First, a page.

Let’s Talk About Eclipse Cycles
Solar and Lunar eclipses have been a feature of human psyche since time immemorial. Even before astrology was formalized into a system, eclipses were seen as omens and predictive of the future. The truth is that they were almost always seen as negative, since what happens is that one of the two major lights in the sky — either the Sun or the Moon — disappears.
It’s all about the light
Astrology is essentially about light and what can be seen. Celestial phenomena that can be seen carry external significance. Phenomena that can’t be seen (based on its cycle or some other criterion) are either impaired or more active behind the scenes. When the Sun or the Moon is “swallowed” during an eclipse, it’s always significant on some level.
Dragons in the sky
The ancients imagined that a dragon swallowed the Sun or the Moon during an eclipse. The point in the sky where the path of the Sun and the path of the Moon cross is known as the Lunar Node. Because these two paths form complete circles, there are two places that they intersect. Of the two intersections, one is the point where the Moon is crossing from below the plane of the Sun to above it. It’s moving North of the Sun, and this is the North Node. The other is the South Node, where the Moon crosses the path of the Sun heading south of it (the path).
The North Node is also known as the Dragon’s Head (Caput Draconis) and the South Node is the Dragon’s Tail (Cauda Draconis).
Total and Partial eclipses
When the New Moon occurs close to the Node (either North or South Node), an eclipse will occur. If it is within about 8 degrees along the arc of the sky, the eclipse will be total or near-total. If it happens between about 8 and 18 degrees, the eclipse will be partial.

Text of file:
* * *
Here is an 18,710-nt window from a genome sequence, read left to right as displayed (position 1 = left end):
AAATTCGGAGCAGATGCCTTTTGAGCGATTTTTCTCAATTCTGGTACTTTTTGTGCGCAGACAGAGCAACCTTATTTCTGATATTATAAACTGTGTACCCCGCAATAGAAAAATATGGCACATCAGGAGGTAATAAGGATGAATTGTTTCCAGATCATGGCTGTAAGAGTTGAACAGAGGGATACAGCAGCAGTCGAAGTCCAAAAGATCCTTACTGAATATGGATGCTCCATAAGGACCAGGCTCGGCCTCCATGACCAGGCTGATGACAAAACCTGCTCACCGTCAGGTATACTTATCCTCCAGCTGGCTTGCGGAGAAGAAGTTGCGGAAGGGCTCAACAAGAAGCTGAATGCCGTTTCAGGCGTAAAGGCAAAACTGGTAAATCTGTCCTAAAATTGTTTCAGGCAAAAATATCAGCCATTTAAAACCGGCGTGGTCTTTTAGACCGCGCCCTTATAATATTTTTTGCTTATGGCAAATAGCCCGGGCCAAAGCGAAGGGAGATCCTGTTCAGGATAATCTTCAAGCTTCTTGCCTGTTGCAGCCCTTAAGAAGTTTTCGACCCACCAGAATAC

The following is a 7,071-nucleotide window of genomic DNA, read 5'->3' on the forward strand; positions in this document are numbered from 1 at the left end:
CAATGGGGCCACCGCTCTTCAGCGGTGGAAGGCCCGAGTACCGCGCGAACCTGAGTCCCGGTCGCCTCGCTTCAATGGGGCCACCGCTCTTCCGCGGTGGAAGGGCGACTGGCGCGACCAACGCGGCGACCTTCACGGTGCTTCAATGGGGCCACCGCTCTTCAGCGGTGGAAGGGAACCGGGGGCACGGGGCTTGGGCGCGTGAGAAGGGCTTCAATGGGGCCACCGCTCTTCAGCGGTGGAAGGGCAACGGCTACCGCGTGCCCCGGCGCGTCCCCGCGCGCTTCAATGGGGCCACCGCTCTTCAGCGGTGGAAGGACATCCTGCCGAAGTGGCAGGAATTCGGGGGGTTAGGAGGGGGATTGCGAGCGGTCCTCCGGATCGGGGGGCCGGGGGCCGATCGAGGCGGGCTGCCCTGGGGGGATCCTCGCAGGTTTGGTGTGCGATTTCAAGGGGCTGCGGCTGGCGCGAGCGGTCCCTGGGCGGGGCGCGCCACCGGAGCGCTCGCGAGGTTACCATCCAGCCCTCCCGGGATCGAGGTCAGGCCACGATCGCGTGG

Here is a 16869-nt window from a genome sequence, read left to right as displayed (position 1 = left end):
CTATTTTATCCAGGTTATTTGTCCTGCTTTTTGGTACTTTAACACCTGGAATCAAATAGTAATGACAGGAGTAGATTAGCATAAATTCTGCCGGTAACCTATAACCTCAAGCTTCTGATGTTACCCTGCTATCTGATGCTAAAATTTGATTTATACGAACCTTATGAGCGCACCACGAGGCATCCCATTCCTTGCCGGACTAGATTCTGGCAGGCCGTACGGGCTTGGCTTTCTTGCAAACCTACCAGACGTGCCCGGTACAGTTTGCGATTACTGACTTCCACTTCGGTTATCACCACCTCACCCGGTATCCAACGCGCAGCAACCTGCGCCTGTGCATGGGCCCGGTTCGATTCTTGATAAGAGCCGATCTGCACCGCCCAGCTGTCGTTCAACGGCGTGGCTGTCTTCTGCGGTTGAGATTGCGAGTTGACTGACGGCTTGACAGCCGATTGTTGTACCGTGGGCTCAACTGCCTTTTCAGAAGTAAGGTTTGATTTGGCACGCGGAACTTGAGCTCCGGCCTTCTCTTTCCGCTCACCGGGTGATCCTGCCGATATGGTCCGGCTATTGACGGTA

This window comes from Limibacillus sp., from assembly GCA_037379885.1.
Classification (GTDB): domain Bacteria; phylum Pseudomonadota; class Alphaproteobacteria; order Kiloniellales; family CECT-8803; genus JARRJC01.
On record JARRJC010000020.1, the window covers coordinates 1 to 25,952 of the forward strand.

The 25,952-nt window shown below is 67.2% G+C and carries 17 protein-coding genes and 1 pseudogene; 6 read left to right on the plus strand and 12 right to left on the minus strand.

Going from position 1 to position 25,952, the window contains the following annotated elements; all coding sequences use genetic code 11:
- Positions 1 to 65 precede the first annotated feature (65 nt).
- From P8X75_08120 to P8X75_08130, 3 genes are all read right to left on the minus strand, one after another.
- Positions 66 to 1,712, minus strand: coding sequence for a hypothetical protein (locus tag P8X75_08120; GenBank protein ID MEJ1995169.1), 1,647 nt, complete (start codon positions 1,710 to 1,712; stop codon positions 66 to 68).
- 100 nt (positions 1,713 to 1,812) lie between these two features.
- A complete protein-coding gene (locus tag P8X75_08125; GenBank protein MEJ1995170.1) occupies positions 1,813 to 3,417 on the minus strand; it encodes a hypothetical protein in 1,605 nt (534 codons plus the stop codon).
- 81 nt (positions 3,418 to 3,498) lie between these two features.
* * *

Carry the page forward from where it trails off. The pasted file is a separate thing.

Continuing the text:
Each year, the Sun and the Moon line up near the nodes at the new and full moons at least twice. There are typically two solar eclipses, each accompanied by a lunar eclipse approximately two weeks before or after the solar eclipse.
The transiting eclipse cycle
The eclipse cycle moves through zodiacal sign polarities at the rate of about 18 months. For example, the Lunar Eclipses (Full Moon) and Solar Eclipses (New Moon) happened for a couple of years in Gemini/Sagittarius (opposite signs), then in late 2021, they started to move into Taurus/Scorpio. This week’s eclipse is the first as the cycle moves to Aries/Libra, though there will be a few more in Taurus/Scorpio before the full shift. In late 2024, they will begin moving into Virgo/Pisces for the next year and a half.
Here we see the Sun and the Moon at the eclipse of April 20, 2023. They are both moving from Aries into Taurus (to the left in this image). The Moon moves much more quickly than the Sun, and will cross the face of it here because the two planes of their orbits come together at the Node, just 4.5 degrees away. This is a total Solar Eclipse.
What does this mean for me?
Eclipses tend to shine a huge metaphorical spotlight on whatever area of a person’s chart where they fall. So if you have Aries on the first house of your chart, this is likely to affect you in terms of health, your body, personality, and your overall self. If Aries is on your second house, it will focus a good deal of attention on your finances, etc. Look to your own chart to see where this 18ish-month cycle is likely to shake things up for you.
At the same time, you can probably anticipate some relaxation in the areas that the eclipse cycle is leaving. There’s another lunar eclipse coming up in Scorpio in a couple of weeks, and one in the Fall of this year. But then the Taurus/Scorpio axis will be left behind by eclipses for about 18 years.
Often an eclipse triggers some challenging changes. Sometimes the changes can actually be super positive. But there will always be some change.